It looks like the crypter is using a technique called "Dynamic Import Obfuscation". This means that the imports are not statically resolved at compile-time, but instead are resolved at runtime. This makes it more difficult to reverse engineer the program, because you cannot simply look at the imported symbols to understand what the program is doing.
To understand how this works, you need to first understand how normal, static import resolution works. When a program is compiled, the compiler looks at all the symbols that are imported by the program and resolves them to specific addresses. This means that when the program is run, the system knows exactly which addresses to use for the imported functions.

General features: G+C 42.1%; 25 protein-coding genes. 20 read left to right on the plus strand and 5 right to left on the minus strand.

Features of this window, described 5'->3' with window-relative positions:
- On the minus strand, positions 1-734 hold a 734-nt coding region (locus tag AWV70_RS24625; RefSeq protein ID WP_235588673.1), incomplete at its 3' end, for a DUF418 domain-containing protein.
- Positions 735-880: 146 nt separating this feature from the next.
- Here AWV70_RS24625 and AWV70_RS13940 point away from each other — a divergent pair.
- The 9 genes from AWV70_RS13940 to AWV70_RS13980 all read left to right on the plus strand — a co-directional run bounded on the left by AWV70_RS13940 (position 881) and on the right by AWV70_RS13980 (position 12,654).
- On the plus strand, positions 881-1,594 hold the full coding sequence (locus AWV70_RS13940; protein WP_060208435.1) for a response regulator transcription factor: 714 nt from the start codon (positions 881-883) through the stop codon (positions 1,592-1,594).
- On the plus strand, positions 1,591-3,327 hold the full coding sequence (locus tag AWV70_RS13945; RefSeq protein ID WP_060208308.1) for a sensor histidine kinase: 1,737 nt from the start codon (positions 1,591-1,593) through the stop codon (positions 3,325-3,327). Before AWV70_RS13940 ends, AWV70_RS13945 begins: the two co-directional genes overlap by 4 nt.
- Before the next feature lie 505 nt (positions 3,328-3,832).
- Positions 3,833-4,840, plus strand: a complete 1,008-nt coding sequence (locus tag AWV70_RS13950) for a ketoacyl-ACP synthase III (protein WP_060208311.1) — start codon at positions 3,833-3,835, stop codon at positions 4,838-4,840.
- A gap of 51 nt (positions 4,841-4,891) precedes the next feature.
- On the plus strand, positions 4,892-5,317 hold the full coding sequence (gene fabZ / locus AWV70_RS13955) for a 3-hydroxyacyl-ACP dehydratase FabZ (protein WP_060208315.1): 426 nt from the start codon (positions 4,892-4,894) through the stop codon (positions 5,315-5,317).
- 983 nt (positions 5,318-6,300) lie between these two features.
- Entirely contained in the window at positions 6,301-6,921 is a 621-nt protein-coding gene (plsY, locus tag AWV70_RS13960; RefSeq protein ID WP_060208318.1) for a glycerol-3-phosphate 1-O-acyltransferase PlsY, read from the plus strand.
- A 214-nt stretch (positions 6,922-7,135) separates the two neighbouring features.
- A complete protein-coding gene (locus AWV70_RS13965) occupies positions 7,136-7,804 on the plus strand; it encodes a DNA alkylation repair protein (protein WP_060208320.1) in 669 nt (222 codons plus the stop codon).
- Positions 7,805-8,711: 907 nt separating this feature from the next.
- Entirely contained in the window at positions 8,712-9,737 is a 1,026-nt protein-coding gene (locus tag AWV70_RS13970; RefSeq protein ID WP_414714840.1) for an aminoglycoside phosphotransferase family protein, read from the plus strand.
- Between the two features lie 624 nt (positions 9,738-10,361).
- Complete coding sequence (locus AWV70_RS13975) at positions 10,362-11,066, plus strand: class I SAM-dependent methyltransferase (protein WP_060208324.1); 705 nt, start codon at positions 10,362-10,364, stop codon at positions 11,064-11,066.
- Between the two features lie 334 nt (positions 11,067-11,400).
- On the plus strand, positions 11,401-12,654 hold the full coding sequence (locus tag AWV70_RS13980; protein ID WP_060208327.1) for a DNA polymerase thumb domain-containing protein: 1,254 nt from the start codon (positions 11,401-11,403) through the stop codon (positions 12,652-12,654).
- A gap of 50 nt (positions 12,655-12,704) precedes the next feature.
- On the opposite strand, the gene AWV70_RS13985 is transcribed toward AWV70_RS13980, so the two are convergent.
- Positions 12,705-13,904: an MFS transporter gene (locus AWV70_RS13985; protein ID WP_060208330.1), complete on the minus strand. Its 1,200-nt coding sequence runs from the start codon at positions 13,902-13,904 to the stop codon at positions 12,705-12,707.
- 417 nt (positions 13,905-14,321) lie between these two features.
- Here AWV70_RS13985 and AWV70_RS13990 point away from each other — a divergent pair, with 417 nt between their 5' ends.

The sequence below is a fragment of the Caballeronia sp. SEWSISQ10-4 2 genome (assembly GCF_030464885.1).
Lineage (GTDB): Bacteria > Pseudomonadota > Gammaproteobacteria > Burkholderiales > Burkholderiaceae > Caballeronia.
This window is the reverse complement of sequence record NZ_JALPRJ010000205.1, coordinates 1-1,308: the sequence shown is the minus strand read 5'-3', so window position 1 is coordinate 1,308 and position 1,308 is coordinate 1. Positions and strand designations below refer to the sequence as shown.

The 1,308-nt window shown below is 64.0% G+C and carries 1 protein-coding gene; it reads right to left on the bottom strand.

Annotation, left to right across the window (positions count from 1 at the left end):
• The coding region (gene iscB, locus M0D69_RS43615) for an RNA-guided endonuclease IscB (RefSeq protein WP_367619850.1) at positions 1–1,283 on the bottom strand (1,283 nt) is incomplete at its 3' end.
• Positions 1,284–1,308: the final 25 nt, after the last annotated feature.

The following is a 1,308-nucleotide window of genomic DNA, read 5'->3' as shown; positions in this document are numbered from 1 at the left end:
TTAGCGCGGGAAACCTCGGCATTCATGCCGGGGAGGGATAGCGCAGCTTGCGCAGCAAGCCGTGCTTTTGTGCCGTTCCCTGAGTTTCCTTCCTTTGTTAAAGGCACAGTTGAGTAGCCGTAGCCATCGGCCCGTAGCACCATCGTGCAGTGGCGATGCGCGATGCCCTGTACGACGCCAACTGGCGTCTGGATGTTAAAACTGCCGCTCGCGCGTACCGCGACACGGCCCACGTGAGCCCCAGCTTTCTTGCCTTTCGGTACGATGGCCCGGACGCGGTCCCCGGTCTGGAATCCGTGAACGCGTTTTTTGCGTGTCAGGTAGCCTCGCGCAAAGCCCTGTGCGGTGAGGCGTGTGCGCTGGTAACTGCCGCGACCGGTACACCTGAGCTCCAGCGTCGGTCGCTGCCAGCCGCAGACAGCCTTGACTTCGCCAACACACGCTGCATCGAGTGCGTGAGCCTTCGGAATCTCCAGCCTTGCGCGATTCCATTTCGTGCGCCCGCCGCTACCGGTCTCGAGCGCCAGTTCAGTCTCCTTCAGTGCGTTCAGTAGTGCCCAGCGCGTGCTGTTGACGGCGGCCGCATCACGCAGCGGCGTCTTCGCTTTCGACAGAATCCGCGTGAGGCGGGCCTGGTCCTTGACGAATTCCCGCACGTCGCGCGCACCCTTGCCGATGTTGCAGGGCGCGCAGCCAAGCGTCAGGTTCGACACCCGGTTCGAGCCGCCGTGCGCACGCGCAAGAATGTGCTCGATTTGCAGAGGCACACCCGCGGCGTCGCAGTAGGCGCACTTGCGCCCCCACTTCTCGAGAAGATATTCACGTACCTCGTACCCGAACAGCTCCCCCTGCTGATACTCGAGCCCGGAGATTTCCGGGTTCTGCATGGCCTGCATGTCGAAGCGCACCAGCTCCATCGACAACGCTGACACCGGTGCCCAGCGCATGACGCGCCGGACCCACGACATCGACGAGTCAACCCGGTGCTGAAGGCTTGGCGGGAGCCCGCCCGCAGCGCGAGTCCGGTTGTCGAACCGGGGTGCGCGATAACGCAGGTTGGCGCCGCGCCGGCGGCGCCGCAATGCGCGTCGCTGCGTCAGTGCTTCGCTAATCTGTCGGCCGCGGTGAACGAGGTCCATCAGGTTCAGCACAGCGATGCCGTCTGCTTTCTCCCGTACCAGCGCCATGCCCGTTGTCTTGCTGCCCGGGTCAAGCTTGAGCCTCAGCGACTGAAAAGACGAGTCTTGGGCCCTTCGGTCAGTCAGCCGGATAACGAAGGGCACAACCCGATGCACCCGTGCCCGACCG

With dynamic import obfuscation, the process is slightly different. Instead of resolving the imports at compile-time, the program resolves them at runtime. This means that the program needs to have some way of knowing which functions to import, and then look up the addresses of those functions at runtime.
There are different ways to do this, but one common method is to use a stub function. The program will first call the stub function, which will then resolve the address of the real function and return it. The program can then call the real function using the returned address.
This technique makes it more difficult to reverse engineer the program, because it is not trivial to understand which functions are being imported and what they are doing. However, with some careful analysis, it is possible to understand what the program is doing. If you are interested in learning more about this technique, I suggest doing some research on dynamic import obfuscation.